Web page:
JERUSALEM—Is there a moral case for the Israeli "security barrier," which Israelis call "the Fence" and Palestinians "the Racist Wall?" Are Israelis simply fencing themselves into luxury, while their neighbours linger in misery? Is this a story about disdain for "the other," or much more simply, about survival?
To understand the Israeli Cabinet's 2002 decision to erect a physical obstacle between Palestinian territories and Israel, it is necessary to examine its context, within which we'll see a moral dimension.
The evils of the barrier are obvious: It blights the lives and livelihood of Palestinians; its route is controversial; it is ugly, even more so amidst the beautiful curving hills around Jerusalem, and the verdant edges of the coastal plain.
However, a simple, powerful case can be made for its existence: it saves many lives—on both sides.
As late as February 2002, Prime Minister Ariel Sharon, in a meeting with an AJC Solidarity Mission, adamantly resisted the notion of a barrier. Sharon made this choice only after a long delay, for which he was bitterly criticised by many Israelis; he made this choice against the will of the Israeli far right, many of whom reject any division of the land that tacitly accepts a two-state solution.
By March 2002, Sharon could no longer ignore the call of Israel's mainstream: some 120 men, women, and children were murdered in that month alone. A barrier is indeed a painful eyesore and moral outrage. But scraping human remains from the pavement, or amidst the burned hulks of buses, is even uglier.
The Fence Saves Lives
One example demonstrates, in sad detail, the utility of the barrier. Early in June 2005, a Fatah activist in Gaza persuaded a young woman, disfigured by burns caused by a domestic accident, to carry an explosive device into the very place where her life was saved — Soroka Hospital. It was only because of the detection devices at the checkpoint that this bombing was prevented.
While the checkpoints might be burdensome and oppressive, they are vital and functional because the fence around Gaza is effective. Only twice, in years of conflict, have suicide bombers succeeded in penetrating the fence from Gaza. Had there been no barrier, the scale of carnage would have been much greater — on both sides.
The statistics for the northern West Bank are equally stark. Until the fence was built in 2003, violence in areas adjacent to the main Palestinian population centres was at its highest, resulting in massive military operations. Fear dominated the lives of people in Afula, Haifa, Hadera and Netanya, in Jenin, Nablus, Tul Karm and Qalqiliyah. Since then, there have been no major attacks.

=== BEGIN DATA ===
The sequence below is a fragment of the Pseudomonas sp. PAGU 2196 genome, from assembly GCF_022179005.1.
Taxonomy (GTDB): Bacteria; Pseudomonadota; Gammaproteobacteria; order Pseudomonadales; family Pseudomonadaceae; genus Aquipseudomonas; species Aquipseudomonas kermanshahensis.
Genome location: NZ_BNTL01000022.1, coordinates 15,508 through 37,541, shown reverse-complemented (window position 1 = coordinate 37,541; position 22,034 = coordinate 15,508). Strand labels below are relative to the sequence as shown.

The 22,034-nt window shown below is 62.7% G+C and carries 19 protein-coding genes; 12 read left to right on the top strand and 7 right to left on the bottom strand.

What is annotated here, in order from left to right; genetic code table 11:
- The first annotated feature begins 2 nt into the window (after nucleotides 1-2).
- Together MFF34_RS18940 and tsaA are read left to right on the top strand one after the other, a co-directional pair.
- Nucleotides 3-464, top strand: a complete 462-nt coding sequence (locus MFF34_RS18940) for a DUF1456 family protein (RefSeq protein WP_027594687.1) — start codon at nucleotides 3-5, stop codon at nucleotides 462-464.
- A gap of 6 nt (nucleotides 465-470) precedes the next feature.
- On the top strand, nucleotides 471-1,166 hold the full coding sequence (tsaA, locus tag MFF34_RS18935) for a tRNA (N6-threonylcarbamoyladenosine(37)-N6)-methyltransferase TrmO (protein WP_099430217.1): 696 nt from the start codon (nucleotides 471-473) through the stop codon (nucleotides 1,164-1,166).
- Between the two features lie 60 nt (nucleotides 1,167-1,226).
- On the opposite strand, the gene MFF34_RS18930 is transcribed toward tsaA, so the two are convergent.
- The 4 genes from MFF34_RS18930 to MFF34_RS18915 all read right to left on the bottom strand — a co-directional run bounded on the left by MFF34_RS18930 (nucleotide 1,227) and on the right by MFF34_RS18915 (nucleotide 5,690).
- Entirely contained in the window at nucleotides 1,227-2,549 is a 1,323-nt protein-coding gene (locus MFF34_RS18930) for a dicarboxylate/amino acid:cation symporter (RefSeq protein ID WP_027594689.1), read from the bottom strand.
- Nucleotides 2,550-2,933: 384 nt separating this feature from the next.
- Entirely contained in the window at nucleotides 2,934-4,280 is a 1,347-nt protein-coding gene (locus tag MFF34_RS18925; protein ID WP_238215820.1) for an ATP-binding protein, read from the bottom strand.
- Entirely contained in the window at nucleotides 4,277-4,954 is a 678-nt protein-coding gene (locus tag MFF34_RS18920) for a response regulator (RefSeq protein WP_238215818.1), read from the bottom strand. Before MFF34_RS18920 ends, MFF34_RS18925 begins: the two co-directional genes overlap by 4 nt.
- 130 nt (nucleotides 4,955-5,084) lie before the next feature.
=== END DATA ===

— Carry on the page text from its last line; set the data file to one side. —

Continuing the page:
Anyone advocating the removal of the barrier must therefore bear in mind its current usefulness:
• for the survival of hundreds of thousands of Israelis;
• for the future of Palestinians who live in the northern West Bank. The barrier restrains radical elements, which would otherwise seek to turn the region into a battlefield. Even Ha'aretz journalist Gideon Levi – a strong advocate of the Palestinian cause – confirms that in Jenin, once known as the "Capital of Suicide Bombers," the barrier has actually led to a better, more secure existence;
• for the well-being of Israeli Arabs in the area northwest of the barrier.
The Route of the Fence
Some question the very existence of the barrier; others wonder why Israel doesn't build the "wall" on the boundaries established in 1967. There are some legitimate answers:
• The so-called 1967 "green" line is not seen by Israelis – or the United States – as a sanctified international border. Indeed, the Arab states, after 1948, refused to recognise Israel's right to exist, and never accepted it as a border.
• The international border between Israel and the emerging State of Palestine has yet to be created through the next phases of the peace process (as outlined at Annapolis), so the current location of the barrier does not predetermine final borders.
• The fence – as experience has already shown (after the Supreme Court, in several cases, ruled in favour of Palestinian plaintiffs) – can be quickly re-routed. Indeed, Sharon has told Bush that the barrier is transitory, a promise made in a letter dated April 14, 2004.
How does the system work?
This is not to say that the barrier is a panacea, or is in any sense impenetrable. To borrow a term from the language of strategic deterrence, it is but one "sliding door" among several, which all together constitute Israel's counter-terrorist response. It very effectively deters suicide bombers. What was once a walk across a field is now a complex operation, which is much more likely to "emit" intelligence information. The IDF and the security forces do the rest; the results are no longer in dispute.
For many Israelis, open borders are a sweet dream: "wiping hummus" in Damascus, dancing in Ramallah nightclubs, tasting the fish in Gaza, admiring the Pyramids, gazing at Petra. Yet open borders, alas, work best in regions where politics, ideology, social mores and economic prosperity more or less cohere. Where they do not, as in the case of the Spanish enclaves and Morocco, one is likely to see high fences. But whatever the outcome to disputes, there and here, it should be the result of negotiations and persuasions, not of violence and demographic inundation.
* Dr. Eran Lerman is a historian by training, and a former intelligence officer. He directs the American Jewish Committee's Israel and Middle East Office. This article was written for the Common Ground News Service, and can be accessed at www.commongroundnews.org.
This article is part of a special series on the psychology of separation, which examines the psychological, spiritual, and political implications of physical and emotional barriers.
Source: The Common Ground News Service (CGNews), 17 January 2008, www.commongroundnews.org.
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